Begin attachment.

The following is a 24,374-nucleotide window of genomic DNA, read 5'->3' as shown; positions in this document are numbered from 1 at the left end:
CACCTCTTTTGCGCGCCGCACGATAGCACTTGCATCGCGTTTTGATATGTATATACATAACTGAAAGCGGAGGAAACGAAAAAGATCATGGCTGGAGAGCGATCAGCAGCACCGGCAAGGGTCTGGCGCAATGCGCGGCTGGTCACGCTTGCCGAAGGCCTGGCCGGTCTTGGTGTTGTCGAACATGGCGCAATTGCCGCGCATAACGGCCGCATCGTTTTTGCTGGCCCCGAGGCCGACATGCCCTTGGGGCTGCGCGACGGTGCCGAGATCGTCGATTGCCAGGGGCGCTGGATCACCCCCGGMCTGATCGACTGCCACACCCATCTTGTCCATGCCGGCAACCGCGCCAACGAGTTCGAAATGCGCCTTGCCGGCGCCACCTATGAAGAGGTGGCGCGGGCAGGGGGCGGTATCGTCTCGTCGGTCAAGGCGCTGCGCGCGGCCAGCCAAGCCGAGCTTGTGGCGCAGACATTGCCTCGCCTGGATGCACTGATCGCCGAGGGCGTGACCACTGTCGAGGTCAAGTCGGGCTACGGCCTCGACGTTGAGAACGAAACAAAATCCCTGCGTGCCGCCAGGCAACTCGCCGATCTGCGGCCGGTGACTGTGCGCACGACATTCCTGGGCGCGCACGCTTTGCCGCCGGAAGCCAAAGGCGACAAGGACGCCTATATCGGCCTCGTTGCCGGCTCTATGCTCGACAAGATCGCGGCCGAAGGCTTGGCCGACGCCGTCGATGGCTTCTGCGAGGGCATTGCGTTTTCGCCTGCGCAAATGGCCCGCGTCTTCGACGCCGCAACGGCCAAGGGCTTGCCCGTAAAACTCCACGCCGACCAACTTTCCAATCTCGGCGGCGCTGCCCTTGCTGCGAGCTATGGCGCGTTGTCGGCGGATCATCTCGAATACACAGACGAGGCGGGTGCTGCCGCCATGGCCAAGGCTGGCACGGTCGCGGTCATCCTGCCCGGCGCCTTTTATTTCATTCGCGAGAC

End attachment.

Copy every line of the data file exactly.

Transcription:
The following is a 24,374-nucleotide window of genomic DNA, read 5'->3' as shown; positions in this document are numbered from 1 at the left end:
CACCTCTTTTGCGCGCCGCACGATAGCACTTGCATCGCGTTTTGATATGTATATACATAACTGAAAGCGGAGGAAACGAAAAAGATCATGGCTGGAGAGCGATCAGCAGCACCGGCAAGGGTCTGGCGCAATGCGCGGCTGGTCACGCTTGCCGAAGGCCTGGCCGGTCTTGGTGTTGTCGAACATGGCGCAATTGCCGCGCATAACGGCCGCATCGTTTTTGCTGGCCCCGAGGCCGACATGCCCTTGGGGCTGCGCGACGGTGCCGAGATCGTCGATTGCCAGGGGCGCTGGATCACCCCCGGMCTGATCGACTGCCACACCCATCTTGTCCATGCCGGCAACCGCGCCAACGAGTTCGAAATGCGCCTTGCCGGCGCCACCTATGAAGAGGTGGCGCGGGCAGGGGGCGGTATCGTCTCGTCGGTCAAGGCGCTGCGCGCGGCCAGCCAAGCCGAGCTTGTGGCGCAGACATTGCCTCGCCTGGATGCACTGATCGCCGAGGGCGTGACCACTGTCGAGGTCAAGTCGGGCTACGGCCTCGACGTTGAGAACGAAACAAAATCCCTGCGTGCCGCCAGGCAACTCGCCGATCTGCGGCCGGTGACTGTGCGCACGACATTCCTGGGCGCGCACGCTTTGCCGCCGGAAGCCAAAGGCGACAAGGACGCCTATATCGGCCTCGTTGCCGGCTCTATGCTCGACAAGATCGCGGCCGAAGGCTTGGCCGACGCCGTCGATGGCTTCTGCGAGGGCATTGCGTTTTCGCCTGCGCAAATGGCCCGCGTCTTCGACGCCGCAACGGCCAAGGGCTTGCCCGTAAAACTCCACGCCGACCAACTTTCCAATCTCGGCGGCGCTGCCCTTGCTGCGAGCTATGGCGCGTTGTCGGCGGATCATCTCGAATACACAGACGAGGCGGGTGCTGCCGCCATGGCCAAGGCTGGCACGGTCGCGGTCATCCTGCCCGGCGCCTTTTATTTCATTCGCGAGAC